Whatever I have around.  Anything from WD-40 to Power B'laster will do fine.  The idea is to get the connection clean and then keep oxygen away with something that will last a while.

All grease is dielectric, and generally not conductive unless you specifically buy it that way.  HP grease has clay in it to improve the pressure characteristics, so I wouldn't use it for this.  I either use the red (or blue) stuff that I use on my trailer axles or a spray can of grease for bigger jobs.  Of course, you can use grease specifically sold for electrical connections, but it might cost a bit more.  No-ox for aluminum wire might be a great choice, but I have never used it for the boat.

Sadly, it looks like LubriMatic discontinued their Corrosion Pro spray grease.  The standard is probably LPS-3 if you can find it.

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1 hour ago, justgary said:

Whatever I have around.  Anything from WD-40 to Power B'laster will do fine.  The idea is to get the connection clean and then keep oxygen away with something that will last a while.

All grease is dielectric, and generally not conductive unless you specifically buy it that way.  HP grease has clay in it to improve the pressure characteristics, so I wouldn't use it for this.  I either use the red (or blue) stuff that I use on my trailer axles or a spray can of grease for bigger jobs.  Of course, you can use grease specifically sold for electrical connections, but it might cost a bit more.  No-ox for aluminum wire might be a great choice, but I have never used it for the boat.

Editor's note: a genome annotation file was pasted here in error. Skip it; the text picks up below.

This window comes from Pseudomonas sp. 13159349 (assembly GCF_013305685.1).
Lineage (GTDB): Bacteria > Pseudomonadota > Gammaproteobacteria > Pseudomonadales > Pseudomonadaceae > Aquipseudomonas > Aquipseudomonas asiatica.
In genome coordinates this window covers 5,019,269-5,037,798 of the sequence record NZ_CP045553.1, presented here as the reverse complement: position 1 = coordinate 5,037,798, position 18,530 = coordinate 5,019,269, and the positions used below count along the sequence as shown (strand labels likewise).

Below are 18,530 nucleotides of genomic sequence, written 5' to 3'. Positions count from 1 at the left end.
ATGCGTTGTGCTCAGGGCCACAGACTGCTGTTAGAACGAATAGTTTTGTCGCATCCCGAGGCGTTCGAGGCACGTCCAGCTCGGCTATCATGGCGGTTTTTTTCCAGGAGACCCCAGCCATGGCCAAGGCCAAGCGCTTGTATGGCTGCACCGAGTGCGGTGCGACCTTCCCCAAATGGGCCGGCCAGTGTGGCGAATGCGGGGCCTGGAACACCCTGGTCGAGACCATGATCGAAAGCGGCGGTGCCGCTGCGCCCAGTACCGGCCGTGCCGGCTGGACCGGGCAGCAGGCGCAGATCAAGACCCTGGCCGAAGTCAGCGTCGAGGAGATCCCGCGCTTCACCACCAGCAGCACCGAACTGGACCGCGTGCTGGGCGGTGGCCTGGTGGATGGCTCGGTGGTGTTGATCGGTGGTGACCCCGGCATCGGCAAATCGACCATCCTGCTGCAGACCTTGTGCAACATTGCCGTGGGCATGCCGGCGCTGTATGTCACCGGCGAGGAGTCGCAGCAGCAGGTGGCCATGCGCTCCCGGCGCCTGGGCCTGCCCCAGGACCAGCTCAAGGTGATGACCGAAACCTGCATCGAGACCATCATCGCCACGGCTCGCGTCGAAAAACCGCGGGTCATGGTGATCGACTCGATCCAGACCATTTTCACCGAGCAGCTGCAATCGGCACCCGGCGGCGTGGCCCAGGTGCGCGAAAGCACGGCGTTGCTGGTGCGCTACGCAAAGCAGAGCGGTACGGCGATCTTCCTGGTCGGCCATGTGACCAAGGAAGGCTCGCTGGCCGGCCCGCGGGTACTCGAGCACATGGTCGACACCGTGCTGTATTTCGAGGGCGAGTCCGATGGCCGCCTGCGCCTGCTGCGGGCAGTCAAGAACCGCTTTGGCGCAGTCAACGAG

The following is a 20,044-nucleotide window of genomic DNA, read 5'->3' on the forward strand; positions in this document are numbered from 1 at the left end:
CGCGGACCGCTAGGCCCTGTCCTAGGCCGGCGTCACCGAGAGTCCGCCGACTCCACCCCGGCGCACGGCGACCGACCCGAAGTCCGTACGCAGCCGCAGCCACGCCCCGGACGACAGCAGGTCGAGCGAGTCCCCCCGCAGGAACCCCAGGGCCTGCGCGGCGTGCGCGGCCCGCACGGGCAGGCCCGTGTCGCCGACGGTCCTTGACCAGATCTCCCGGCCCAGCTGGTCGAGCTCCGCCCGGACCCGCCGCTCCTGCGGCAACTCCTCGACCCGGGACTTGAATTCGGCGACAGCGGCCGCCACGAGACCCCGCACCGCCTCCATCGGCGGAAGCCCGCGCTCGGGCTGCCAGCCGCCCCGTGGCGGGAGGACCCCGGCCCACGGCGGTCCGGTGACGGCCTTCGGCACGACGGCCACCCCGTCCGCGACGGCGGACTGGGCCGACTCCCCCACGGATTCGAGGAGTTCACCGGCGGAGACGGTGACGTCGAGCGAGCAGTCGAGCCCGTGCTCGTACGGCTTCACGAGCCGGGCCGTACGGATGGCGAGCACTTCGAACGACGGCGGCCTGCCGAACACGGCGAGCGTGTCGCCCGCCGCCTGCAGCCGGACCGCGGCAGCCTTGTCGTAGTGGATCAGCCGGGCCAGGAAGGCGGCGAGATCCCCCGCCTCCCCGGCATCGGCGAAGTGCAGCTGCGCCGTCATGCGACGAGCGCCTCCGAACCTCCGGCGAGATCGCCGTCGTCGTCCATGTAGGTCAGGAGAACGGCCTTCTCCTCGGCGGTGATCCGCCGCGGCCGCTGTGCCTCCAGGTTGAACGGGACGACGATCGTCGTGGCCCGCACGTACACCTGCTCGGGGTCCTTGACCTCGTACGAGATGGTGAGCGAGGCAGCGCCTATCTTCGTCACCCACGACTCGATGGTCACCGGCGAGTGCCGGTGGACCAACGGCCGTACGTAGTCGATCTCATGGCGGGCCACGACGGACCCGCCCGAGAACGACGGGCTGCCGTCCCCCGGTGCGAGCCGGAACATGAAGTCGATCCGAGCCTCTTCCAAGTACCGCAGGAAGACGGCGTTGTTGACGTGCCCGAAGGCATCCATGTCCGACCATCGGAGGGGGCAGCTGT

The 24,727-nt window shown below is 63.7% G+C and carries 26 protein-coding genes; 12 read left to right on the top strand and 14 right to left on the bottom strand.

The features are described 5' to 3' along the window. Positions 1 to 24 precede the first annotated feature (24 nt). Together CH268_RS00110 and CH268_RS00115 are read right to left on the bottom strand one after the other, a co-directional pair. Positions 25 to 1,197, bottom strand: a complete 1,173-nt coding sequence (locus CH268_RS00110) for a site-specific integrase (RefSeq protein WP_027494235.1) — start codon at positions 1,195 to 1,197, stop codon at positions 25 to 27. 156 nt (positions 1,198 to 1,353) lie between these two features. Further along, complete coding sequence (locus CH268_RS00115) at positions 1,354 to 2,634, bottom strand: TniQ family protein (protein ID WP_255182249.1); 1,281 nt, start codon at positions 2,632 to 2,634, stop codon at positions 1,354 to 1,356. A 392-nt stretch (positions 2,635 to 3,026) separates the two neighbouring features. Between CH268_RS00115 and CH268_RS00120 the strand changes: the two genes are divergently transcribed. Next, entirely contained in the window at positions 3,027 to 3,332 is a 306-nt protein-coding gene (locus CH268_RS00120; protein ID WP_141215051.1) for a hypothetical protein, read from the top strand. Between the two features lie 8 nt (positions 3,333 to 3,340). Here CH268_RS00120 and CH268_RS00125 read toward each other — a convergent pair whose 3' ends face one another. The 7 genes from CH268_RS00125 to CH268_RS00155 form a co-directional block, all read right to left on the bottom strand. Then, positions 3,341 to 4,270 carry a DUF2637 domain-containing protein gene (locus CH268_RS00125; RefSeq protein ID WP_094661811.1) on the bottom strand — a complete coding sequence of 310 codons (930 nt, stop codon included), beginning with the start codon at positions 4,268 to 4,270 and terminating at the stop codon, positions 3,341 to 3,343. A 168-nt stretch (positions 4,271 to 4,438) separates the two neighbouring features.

Sadly, it looks like LubriMatic discontinued their Corrosion Pro spray grease.  The standard is probably LPS-3 if you can find it.

Interesting. I've never considered using WD or PB for that purpose before. I have some WD-40 spray silicone that I might start using...or white lithium spray grease.

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Justgary - Thanks for weighing in.  I have hit all of the "Major" connections and will keep moving on to the the smaller ones.  I don't mind time on my back under the helm - I fit there much better than I do in the lockers next to the engine!  I think that I am going to get stuck in there every time that I shoe horn myself in there! 

Are you suggesting hitting things like the 18 pin Cannon plug (I think that is correct terminology) with WD-40 as well?

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46 minutes ago, amartin said:

Justgary - Thanks for weighing in.  I have hit all of the "Major" connections and will keep moving on to the the smaller ones.  I don't mind time on my back under the helm - I fit there much better than I do in the lockers next to the engine!  I think that I am going to get stuck in there every time that I shoe horn myself in there! 

Are you suggesting hitting things like the 18 pin Cannon plug (I think that is correct terminology) with WD-40 as well?

Yup.  And you can gently spread the male pins on the cannon plug to make sure they make good contact.

I'm also suggesting that you spray the entire engine with it as well (except the belts and pulleys).  Do it a few times a year.  I normally crank the engine to get it warm, then hose it with a garden hose, then crank it again immediately to dry it.  After that, I spray it with light oil.  I try to get under the oil pan and everything.

Heh heh heh, and you thought you didn't need to crawl into the lockers again!